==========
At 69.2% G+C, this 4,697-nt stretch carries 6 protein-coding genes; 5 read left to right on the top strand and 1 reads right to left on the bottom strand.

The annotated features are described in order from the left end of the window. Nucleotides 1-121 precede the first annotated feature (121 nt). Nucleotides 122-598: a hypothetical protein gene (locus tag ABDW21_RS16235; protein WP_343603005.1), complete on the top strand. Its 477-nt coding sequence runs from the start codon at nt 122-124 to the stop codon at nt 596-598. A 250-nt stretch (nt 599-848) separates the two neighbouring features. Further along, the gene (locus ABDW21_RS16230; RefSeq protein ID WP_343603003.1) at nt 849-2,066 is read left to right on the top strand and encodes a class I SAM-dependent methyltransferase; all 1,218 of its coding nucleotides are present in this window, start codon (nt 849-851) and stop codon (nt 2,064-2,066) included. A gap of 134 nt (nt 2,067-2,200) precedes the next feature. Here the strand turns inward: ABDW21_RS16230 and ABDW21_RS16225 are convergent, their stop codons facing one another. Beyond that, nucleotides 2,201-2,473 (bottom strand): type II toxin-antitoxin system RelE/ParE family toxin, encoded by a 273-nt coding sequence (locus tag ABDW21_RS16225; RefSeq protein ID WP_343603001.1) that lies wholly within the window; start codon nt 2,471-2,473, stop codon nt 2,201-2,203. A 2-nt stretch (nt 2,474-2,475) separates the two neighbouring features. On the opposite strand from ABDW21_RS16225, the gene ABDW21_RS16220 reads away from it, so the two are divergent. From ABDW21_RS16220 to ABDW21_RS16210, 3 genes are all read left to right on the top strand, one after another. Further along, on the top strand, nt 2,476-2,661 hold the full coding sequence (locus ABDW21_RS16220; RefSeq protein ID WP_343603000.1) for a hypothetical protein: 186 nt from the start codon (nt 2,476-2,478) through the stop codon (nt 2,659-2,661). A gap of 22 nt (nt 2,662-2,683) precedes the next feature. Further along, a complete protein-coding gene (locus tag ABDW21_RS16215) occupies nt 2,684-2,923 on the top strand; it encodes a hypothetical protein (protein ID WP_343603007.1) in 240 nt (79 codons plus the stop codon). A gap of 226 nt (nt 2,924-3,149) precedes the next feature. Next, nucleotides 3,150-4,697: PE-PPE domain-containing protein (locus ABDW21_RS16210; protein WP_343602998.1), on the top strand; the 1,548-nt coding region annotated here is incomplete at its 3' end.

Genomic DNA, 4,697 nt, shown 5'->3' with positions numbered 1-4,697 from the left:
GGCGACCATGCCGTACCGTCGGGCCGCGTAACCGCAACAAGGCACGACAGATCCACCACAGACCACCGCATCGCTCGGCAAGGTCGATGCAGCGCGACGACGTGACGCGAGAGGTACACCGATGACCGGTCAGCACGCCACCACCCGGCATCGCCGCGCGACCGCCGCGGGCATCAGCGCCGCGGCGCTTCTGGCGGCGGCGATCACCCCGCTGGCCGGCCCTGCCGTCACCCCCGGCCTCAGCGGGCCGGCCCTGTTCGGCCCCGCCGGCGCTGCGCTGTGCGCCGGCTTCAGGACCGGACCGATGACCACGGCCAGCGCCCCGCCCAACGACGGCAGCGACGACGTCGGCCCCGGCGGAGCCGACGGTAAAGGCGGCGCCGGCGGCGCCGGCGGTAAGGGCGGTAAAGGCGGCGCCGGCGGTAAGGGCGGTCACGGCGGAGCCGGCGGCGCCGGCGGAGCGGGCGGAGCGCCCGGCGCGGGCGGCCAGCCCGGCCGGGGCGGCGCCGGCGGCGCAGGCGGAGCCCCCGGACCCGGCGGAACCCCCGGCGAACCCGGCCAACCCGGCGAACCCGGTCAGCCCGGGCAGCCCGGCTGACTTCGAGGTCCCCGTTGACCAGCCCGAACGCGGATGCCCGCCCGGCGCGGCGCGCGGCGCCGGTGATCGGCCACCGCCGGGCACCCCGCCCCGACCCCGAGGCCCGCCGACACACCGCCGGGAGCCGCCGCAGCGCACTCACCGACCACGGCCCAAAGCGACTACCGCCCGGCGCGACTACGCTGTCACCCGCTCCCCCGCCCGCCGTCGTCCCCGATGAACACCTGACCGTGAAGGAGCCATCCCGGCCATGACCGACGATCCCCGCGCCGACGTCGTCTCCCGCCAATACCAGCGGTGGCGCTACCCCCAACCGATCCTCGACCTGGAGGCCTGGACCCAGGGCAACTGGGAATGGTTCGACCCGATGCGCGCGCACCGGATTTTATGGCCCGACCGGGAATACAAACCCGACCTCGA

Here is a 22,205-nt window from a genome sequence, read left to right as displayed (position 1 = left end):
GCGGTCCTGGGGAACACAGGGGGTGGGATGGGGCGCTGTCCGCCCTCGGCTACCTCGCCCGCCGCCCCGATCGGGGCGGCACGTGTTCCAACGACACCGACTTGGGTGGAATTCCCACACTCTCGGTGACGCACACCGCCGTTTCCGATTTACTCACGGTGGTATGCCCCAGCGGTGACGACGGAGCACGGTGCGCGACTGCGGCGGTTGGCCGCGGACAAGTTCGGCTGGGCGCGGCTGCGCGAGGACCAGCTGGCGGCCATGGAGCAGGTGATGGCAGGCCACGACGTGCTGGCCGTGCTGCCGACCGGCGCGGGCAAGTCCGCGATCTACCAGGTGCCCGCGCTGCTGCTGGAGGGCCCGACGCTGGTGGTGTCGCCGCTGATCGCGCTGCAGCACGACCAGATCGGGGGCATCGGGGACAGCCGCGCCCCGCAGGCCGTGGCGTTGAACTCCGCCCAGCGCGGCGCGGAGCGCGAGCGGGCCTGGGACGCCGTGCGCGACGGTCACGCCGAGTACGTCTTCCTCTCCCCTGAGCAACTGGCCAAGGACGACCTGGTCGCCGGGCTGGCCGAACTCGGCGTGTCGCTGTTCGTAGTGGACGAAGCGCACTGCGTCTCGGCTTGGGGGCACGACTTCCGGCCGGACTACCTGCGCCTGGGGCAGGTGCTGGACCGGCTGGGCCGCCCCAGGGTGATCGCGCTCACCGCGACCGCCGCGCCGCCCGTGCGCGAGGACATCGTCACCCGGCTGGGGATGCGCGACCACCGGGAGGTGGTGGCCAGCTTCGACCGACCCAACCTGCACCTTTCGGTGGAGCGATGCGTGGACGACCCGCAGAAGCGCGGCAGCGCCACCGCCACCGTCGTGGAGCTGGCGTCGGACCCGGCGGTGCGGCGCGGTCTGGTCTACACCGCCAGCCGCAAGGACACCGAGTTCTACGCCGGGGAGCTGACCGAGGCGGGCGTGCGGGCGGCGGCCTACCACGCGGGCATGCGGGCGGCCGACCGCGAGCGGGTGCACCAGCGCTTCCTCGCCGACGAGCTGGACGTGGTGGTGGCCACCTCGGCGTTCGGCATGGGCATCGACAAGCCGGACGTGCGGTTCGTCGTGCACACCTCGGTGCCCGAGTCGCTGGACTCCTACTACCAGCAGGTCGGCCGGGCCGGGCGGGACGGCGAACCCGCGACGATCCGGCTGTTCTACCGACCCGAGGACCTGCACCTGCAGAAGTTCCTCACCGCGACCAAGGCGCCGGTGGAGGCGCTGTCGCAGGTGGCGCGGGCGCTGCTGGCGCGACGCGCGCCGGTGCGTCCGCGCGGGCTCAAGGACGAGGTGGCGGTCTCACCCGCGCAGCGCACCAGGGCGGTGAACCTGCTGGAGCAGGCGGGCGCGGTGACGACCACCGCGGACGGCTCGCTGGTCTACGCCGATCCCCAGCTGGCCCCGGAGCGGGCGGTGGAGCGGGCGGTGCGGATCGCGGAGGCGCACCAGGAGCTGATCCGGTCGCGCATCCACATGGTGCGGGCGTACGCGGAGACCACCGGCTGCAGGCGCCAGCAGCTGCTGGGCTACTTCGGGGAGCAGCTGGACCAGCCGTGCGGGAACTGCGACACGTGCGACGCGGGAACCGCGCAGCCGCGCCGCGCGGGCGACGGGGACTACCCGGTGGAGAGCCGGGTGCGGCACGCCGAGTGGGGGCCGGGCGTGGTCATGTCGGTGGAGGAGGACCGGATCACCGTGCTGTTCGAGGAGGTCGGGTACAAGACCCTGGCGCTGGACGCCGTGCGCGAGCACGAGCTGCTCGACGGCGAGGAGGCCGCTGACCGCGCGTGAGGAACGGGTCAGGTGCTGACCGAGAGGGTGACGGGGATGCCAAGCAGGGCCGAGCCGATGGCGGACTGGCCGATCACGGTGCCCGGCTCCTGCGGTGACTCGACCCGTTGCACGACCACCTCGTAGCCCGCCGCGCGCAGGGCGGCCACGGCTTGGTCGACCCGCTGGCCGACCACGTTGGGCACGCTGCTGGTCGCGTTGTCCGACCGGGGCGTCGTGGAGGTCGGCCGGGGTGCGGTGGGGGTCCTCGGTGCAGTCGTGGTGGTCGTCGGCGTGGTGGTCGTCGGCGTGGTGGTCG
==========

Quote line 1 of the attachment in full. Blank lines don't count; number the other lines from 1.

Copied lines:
At 69.2% G+C, this 4,697-nt stretch carries 6 protein-coding genes; 5 read left to right on the top strand and 1 reads right to left on the bottom strand.